So to put it in stats lingo, we cannot, at a 5% significance level, reject the null hypothesis that Cabrera and Trout were of equal value. So if you believe that Cabrera was as valuable as Trout, it is a defensible position. But saying that we can’t be confident at the 5% significance level that Trout was more valuable than Cabrera does not change the fact that our analysis indicates that it is highly likely that Trout was more valuable than Cabrera.
What I’m trying to get at here is that there is that I sometimes detect (perhaps incorrectly) in the arguments of folks who like to harp on a margin of error that 1) if the confidence intervals overlap, then you cannot use RAR to make the case that Trout was probably more valuable and 2) that in lieu of airtight evidence that Trout was more valuable, you should go with Cabrera. Maybe I’m imagining this, particularly the second, but that is the impression that I was left with after reading some discussions.
Of course, the proponents of the pure confidence interval approach need to be cognizant of the logical conclusion of their arguments--if we can’t argue for Trout ahead of Cabrera on a ballot on the basis of his higher RAR, we also can’t argue for Cabrera over Robinson Cano or Justin Verlander, because our confidence intervals on their RARs overlap with Cabera’s.
It would be nice if a MVP ballot was constructed in such a way that you didn’t have to assign a strict rank order. It might be a better system if you could give Trout the equivalent of a 1.2nd place vote, and Cabrera the equivalent of a 2.5th place vote. It might be a better system if you could somehow throw a net over Trout and Cabrera on your ballot, and then throw another net over Cabrera, Verlander, and Cano, and then another over Verlander, Cano, David Price, and Adrian Beltre. But that’s not how the system works--you have to make a rank order, and all the margin of error tells you is that it’s not crazy to think that perhaps Cabrera was as good as Trout, and that you’re not an abject idiot for putting Cabrera first. It doesn’t do much to convince anyone else to follow suit, though.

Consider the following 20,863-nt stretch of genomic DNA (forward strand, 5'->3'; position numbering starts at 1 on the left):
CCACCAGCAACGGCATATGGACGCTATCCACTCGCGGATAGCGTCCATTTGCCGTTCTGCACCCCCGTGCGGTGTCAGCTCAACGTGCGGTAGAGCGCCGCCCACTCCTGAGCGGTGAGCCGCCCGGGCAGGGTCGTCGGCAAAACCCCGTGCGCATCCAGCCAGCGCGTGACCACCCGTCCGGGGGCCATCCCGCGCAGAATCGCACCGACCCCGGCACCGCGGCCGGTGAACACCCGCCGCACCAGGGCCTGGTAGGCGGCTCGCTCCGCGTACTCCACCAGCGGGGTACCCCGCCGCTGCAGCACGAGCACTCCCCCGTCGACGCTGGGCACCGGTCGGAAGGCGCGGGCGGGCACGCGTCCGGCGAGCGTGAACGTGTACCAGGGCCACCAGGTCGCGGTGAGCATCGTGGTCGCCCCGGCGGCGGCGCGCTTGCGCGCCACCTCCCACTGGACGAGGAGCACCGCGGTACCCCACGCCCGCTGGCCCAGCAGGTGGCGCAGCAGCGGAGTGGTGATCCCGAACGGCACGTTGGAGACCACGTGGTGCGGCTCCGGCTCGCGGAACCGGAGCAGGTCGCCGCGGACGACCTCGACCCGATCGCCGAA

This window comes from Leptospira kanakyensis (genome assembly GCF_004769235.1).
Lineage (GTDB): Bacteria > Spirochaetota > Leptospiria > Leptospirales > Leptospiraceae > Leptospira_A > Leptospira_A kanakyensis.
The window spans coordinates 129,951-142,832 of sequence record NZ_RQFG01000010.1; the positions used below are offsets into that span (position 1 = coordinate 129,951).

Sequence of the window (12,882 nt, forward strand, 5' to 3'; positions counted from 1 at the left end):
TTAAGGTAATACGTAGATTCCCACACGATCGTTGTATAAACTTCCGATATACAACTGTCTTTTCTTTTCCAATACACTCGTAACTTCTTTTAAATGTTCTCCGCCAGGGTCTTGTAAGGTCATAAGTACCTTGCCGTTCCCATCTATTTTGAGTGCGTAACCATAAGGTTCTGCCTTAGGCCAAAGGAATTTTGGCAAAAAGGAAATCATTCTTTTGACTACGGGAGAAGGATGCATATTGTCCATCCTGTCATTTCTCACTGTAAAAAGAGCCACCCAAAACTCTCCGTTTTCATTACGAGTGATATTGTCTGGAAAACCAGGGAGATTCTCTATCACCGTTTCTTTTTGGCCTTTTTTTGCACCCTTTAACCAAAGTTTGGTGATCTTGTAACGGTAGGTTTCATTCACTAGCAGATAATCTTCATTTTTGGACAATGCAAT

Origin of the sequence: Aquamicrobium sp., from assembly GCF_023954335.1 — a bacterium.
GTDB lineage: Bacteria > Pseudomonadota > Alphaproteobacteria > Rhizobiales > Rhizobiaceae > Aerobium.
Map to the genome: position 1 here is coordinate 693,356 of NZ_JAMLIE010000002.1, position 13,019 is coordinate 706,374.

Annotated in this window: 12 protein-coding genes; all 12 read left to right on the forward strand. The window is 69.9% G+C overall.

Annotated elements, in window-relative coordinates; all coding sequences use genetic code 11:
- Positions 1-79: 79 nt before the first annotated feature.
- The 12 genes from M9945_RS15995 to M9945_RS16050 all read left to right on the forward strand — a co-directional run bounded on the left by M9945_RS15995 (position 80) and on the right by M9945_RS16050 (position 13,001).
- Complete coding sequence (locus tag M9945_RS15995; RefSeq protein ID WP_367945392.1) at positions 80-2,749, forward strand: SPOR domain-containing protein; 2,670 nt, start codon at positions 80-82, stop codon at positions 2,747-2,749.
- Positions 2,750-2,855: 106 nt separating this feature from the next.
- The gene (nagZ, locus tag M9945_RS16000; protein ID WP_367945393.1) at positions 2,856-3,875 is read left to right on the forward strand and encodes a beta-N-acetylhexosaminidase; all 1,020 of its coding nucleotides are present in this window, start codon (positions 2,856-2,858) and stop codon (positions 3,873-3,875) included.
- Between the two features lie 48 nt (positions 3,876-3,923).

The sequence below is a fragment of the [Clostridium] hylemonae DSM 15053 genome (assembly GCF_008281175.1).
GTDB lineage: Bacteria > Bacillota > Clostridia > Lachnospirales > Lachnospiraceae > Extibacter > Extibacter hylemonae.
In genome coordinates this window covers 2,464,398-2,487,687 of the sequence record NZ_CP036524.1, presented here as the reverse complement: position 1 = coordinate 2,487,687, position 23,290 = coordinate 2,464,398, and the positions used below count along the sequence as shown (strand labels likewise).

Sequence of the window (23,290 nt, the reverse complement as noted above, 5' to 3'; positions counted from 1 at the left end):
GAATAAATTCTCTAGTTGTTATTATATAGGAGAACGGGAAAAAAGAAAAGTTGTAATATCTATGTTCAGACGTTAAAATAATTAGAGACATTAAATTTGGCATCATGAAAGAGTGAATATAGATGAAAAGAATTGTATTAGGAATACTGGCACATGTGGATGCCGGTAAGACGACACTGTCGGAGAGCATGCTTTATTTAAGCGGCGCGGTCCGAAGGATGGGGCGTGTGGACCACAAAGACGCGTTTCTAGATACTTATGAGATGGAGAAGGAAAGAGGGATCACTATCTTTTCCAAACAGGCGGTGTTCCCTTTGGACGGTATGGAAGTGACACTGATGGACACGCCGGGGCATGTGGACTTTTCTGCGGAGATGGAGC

Given the way MVP voting is constructed, I am going to vote for a guy with 76 RAR over a guy with 75 RAR every time unless I can be convinced of a reason not incorporated into those figures to do otherwise. I say this even though one run (or an alternatively small quantity) is a meaningless distinction--the ballot structure forces one to make meaningless distinctions, and just parroting your value estimates is no less arbitrary than any other way of making those distinctions (and at least allows for consistency in lieu of confidence).
Getting back to the rest of the ballot, I have five pitchers in eight spots, which I think is a record for me. Outside of Trout, Cabrera, and Cano, the rest of the AL position players didn’t put up seasons that jump out. Joe Mauer is fourth on the RAR list, but that gives him full-time credit for being a catcher; take that away and he drops to 52 RAR. Prince Fielder is at 55, but that’s before baserunning or fielding, which knocks him down a bit. Edwin Encarnacion is next, but he adds nothing outside of the bat, which leaves two Rangers, Adrian Beltre and Josh Hamilton, to battle with Mauer for the ballot spots. I chose the two Rangers. They were extremely close in offensive value (.347/.543 for Beltre and .342/.557 for Hamilton) and equal in RAR (53) thanks to playing positions with even position adjustments. I nudged Beltre ahead on the basis of fielding and Hamilton’s extensive play in left field: